Morpheus: Neo's mentor. Some observers identity him with John the Baptist, since both men were appointed to prepare the way for a messiah. In Greek mythology, Morpheus, the son of Hypnos, was the god of dreams.

Music: The final song, played by Rage Against The Machine, is "Wake Up."

Neo: The messiah. This is Thomas Anderson's virtual name. Literally meaning "new," Neo is also referred to as the "One," which is an anagram for Neo.

Nebuchadnezzar: Morpheus's ship. This figure referenced in the Book of Daniel was the powerful king of ancient Babylon who suffered from troubling dreams. The name literally means "Nebo, protect the crown."

Numerology: Neo's apartment number is 101, suggesting that he's "the one." Neo is shot in apartment number 303, and after 72 seconds (72 hours = 3 days), he rises again.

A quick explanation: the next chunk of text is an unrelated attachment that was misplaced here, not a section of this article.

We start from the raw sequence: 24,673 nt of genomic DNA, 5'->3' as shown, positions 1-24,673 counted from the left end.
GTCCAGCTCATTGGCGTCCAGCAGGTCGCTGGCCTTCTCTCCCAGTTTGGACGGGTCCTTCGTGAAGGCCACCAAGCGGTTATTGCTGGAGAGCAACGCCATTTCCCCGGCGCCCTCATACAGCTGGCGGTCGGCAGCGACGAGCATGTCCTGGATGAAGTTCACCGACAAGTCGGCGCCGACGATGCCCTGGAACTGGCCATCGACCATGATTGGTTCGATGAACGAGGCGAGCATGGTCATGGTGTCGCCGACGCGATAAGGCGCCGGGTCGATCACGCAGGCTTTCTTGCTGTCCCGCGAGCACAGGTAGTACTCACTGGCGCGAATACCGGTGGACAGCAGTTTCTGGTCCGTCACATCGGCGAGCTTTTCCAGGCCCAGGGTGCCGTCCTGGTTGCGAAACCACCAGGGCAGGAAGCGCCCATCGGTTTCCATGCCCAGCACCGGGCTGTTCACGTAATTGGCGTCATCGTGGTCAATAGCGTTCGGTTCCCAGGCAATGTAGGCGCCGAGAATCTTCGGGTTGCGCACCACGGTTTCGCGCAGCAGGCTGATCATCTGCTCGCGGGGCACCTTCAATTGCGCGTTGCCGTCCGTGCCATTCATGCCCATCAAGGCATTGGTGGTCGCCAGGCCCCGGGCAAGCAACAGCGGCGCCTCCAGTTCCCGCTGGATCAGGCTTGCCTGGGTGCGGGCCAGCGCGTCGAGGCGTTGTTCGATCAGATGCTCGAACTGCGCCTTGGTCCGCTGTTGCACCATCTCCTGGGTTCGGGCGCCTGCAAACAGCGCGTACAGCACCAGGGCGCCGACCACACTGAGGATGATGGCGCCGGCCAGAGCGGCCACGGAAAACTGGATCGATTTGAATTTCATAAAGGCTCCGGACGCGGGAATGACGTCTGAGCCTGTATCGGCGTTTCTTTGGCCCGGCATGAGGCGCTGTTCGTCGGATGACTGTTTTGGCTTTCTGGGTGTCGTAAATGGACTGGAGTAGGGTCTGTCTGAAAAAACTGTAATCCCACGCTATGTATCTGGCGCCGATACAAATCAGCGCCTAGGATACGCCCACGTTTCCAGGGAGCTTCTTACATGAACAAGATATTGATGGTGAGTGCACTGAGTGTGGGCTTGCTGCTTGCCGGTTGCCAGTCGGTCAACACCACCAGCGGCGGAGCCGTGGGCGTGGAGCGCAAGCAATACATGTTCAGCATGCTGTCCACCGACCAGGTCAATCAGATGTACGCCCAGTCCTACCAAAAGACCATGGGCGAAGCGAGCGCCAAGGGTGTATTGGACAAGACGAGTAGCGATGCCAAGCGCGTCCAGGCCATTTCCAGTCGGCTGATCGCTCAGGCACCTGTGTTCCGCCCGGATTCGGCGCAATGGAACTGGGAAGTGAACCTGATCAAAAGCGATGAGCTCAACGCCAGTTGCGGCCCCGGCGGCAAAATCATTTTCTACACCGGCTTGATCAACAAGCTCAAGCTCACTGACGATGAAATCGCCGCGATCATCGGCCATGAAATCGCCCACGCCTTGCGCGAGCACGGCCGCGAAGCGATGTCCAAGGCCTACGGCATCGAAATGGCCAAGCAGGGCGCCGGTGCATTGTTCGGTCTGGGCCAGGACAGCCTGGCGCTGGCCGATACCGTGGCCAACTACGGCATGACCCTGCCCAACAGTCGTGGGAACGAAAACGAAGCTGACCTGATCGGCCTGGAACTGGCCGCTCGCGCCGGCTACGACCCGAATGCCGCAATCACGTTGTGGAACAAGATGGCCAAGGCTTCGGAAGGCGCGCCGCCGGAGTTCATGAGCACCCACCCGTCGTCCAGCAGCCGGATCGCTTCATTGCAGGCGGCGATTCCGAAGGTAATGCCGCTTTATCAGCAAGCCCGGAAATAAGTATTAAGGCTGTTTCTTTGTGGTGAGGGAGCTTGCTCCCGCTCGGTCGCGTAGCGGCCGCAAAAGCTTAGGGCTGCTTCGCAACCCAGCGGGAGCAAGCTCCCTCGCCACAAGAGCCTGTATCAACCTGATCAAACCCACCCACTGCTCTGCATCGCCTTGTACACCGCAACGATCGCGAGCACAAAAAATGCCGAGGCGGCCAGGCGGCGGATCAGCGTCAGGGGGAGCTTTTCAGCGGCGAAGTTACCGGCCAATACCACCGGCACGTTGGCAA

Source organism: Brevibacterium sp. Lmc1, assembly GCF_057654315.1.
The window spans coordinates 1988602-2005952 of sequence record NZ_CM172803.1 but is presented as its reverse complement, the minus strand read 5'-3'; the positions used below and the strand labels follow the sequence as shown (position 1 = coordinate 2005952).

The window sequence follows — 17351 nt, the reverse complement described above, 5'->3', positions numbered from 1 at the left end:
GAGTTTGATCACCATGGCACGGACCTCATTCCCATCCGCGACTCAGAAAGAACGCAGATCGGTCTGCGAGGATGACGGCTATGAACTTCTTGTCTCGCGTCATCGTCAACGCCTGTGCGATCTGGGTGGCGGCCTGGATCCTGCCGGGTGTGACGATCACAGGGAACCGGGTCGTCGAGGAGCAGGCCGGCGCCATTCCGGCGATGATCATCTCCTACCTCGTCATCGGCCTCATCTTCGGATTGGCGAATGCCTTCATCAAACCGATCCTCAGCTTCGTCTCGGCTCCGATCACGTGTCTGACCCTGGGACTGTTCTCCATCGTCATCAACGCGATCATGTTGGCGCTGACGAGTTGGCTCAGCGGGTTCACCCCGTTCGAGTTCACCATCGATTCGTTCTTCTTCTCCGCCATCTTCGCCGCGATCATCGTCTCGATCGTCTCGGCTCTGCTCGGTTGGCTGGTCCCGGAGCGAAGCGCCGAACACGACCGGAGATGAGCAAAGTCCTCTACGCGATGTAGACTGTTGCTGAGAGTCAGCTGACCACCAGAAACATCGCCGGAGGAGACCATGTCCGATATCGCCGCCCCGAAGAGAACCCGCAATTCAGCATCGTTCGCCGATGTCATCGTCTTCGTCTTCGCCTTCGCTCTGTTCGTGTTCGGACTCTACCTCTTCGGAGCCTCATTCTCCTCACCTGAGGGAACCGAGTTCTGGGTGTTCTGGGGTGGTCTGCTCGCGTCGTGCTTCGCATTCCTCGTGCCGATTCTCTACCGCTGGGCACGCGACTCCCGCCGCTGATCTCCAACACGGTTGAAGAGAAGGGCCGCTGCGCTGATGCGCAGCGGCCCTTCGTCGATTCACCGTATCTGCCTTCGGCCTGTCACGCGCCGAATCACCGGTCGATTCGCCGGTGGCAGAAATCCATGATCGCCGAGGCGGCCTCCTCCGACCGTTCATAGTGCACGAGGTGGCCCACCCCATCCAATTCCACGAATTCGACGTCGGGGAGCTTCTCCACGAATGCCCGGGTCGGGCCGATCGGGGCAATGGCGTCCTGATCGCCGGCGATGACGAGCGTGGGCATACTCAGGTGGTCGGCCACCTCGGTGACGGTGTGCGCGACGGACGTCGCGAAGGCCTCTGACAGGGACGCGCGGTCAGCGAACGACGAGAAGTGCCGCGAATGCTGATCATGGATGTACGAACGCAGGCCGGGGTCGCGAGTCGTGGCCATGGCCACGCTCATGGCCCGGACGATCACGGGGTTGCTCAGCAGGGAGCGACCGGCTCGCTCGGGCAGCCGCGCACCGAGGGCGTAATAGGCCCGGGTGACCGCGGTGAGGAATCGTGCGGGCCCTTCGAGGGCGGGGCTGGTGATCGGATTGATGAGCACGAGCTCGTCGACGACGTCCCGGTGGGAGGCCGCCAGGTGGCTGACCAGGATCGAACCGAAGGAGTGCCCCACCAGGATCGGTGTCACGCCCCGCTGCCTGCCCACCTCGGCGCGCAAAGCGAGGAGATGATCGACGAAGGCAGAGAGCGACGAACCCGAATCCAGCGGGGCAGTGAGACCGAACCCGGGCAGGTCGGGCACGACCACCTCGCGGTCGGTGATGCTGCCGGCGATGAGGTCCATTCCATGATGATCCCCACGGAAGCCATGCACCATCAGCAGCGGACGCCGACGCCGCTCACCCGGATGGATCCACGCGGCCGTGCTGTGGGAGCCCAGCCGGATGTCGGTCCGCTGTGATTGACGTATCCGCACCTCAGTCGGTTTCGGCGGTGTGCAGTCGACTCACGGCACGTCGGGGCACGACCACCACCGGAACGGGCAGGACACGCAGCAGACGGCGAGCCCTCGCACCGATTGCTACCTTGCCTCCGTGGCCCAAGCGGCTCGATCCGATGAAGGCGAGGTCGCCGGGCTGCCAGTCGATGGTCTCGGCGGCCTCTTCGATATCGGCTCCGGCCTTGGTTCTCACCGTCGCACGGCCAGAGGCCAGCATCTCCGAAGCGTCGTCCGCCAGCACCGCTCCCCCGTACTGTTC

Phone calls: In keeping with prophetic tradition, Neo is "called" to his task, not by a burning bush, but a FedEx employee. Their brief exchange - "Thomas Anderson?" | "Yeah, that's me." - mirrors Bible language constructions used to signify special identity.

Postmodernism: Neo hides his illicit software within a chapter titled "On Nihilism" within a volume called "Simulacra and Simulation," by Jean Baudrillard. This seminal work of postmodernism advances the idea of a copy without an original. The Wachowski brothers assigned Keanu Reeves to read this book before filming began.

Thomas Anderson: The Apostle Thomas was also called Didymus, which in Greek means "twin" or "double." Anderson means "son of man," one of the titles Jesus uses for himself. The twin names suggest his dual nature. As "Mr. Anderson," he is vulnerable to the powers of the evil agents. As "Neo," he has dominion over them.

Trinity: Her kiss restores Neo from death. The doctrine of the three modes of God is central to Christian orthodoxy, yet the word "trinity" never actually appears in the Bible. Neo deepens the mystery of who Trinity is when he says to her, "I just thought, were a guy."